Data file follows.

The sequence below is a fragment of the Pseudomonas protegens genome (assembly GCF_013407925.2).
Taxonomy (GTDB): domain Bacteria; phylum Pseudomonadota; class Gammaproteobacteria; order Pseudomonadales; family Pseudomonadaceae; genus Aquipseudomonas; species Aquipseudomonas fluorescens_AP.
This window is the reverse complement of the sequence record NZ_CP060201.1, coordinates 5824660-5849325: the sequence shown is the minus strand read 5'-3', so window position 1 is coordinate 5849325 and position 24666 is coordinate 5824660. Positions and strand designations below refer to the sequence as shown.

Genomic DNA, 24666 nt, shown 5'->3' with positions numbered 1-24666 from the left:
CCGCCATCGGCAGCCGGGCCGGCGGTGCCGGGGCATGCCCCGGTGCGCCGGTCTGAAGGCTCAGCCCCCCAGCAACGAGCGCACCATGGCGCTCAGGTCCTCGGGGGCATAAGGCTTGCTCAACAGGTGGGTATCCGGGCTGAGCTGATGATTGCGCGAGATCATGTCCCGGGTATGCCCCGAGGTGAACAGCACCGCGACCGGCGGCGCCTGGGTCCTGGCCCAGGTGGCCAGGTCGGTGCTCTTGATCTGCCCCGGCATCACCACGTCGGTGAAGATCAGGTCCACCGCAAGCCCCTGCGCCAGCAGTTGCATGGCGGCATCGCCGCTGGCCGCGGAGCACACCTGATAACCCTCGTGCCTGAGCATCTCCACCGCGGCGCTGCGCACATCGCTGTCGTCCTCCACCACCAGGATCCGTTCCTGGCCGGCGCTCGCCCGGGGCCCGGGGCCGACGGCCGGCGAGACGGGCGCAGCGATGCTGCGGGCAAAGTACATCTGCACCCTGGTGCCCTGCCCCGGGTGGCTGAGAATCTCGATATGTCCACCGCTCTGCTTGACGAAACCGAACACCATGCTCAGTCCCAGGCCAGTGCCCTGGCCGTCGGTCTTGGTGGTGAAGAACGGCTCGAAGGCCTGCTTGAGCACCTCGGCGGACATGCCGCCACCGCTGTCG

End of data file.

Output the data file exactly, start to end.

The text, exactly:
The sequence below is a fragment of the Pseudomonas protegens genome (assembly GCF_013407925.2).
Taxonomy (GTDB): domain Bacteria; phylum Pseudomonadota; class Gammaproteobacteria; order Pseudomonadales; family Pseudomonadaceae; genus Aquipseudomonas; species Aquipseudomonas fluorescens_AP.
This window is the reverse complement of the sequence record NZ_CP060201.1, coordinates 5824660-5849325: the sequence shown is the minus strand read 5'-3', so window position 1 is coordinate 5849325 and position 24666 is coordinate 5824660. Positions and strand designations below refer to the sequence as shown.

Genomic DNA, 24666 nt, shown 5'->3' with positions numbered 1-24666 from the left:
CCGCCATCGGCAGCCGGGCCGGCGGTGCCGGGGCATGCCCCGGTGCGCCGGTCTGAAGGCTCAGCCCCCCAGCAACGAGCGCACCATGGCGCTCAGGTCCTCGGGGGCATAAGGCTTGCTCAACAGGTGGGTATCCGGGCTGAGCTGATGATTGCGCGAGATCATGTCCCGGGTATGCCCCGAGGTGAACAGCACCGCGACCGGCGGCGCCTGGGTCCTGGCCCAGGTGGCCAGGTCGGTGCTCTTGATCTGCCCCGGCATCACCACGTCGGTGAAGATCAGGTCCACCGCAAGCCCCTGCGCCAGCAGTTGCATGGCGGCATCGCCGCTGGCCGCGGAGCACACCTGATAACCCTCGTGCCTGAGCATCTCCACCGCGGCGCTGCGCACATCGCTGTCGTCCTCCACCACCAGGATCCGTTCCTGGCCGGCGCTCGCCCGGGGCCCGGGGCCGACGGCCGGCGAGACGGGCGCAGCGATGCTGCGGGCAAAGTACATCTGCACCCTGGTGCCCTGCCCCGGGTGGCTGAGAATCTCGATATGTCCACCGCTCTGCTTGACGAAACCGAACACCATGCTCAGTCCCAGGCCAGTGCCCTGGCCGTCGGTCTTGGTGGTGAAGAACGGCTCGAAGGCCTGCTTGAGCACCTCGGCGGACATGCCGCCACCGCTGTCG